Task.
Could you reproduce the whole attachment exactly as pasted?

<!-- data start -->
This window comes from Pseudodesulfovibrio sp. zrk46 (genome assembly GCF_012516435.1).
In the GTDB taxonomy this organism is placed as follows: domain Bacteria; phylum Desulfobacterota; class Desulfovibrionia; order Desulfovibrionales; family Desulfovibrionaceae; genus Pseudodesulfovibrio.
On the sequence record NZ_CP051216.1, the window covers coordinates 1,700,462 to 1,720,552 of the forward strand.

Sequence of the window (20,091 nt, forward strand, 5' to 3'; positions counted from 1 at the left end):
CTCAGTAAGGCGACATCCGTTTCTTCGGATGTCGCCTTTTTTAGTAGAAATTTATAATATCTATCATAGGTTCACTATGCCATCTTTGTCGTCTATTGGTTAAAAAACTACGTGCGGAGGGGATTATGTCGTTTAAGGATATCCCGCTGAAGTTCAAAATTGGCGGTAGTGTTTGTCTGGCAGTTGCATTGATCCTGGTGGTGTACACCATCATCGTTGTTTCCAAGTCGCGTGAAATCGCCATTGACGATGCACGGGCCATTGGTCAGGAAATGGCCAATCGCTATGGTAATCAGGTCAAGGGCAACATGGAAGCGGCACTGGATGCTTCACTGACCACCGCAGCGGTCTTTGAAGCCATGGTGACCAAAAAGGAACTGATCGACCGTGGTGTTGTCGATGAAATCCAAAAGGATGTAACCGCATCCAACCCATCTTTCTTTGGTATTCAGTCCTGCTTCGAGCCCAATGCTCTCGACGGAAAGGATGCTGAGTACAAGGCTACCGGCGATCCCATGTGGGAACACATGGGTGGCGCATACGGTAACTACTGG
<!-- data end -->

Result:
This window comes from Pseudodesulfovibrio sp. zrk46 (genome assembly GCF_012516435.1).
In the GTDB taxonomy this organism is placed as follows: domain Bacteria; phylum Desulfobacterota; class Desulfovibrionia; order Desulfovibrionales; family Desulfovibrionaceae; genus Pseudodesulfovibrio.
On the sequence record NZ_CP051216.1, the window covers coordinates 1,700,462 to 1,720,552 of the forward strand.

Sequence of the window (20,091 nt, forward strand, 5' to 3'; positions counted from 1 at the left end):
CTCAGTAAGGCGACATCCGTTTCTTCGGATGTCGCCTTTTTTAGTAGAAATTTATAATATCTATCATAGGTTCACTATGCCATCTTTGTCGTCTATTGGTTAAAAAACTACGTGCGGAGGGGATTATGTCGTTTAAGGATATCCCGCTGAAGTTCAAAATTGGCGGTAGTGTTTGTCTGGCAGTTGCATTGATCCTGGTGGTGTACACCATCATCGTTGTTTCCAAGTCGCGTGAAATCGCCATTGACGATGCACGGGCCATTGGTCAGGAAATGGCCAATCGCTATGGTAATCAGGTCAAGGGCAACATGGAAGCGGCACTGGATGCTTCACTGACCACCGCAGCGGTCTTTGAAGCCATGGTGACCAAAAAGGAACTGATCGACCGTGGTGTTGTCGATGAAATCCAAAAGGATGTAACCGCATCCAACCCATCTTTCTTTGGTATTCAGTCCTGCTTCGAGCCCAATGCTCTCGACGGAAAGGATGCTGAGTACAAGGCTACCGGCGATCCCATGTGGGAACACATGGGTGGCGCATACGGTAACTACTGG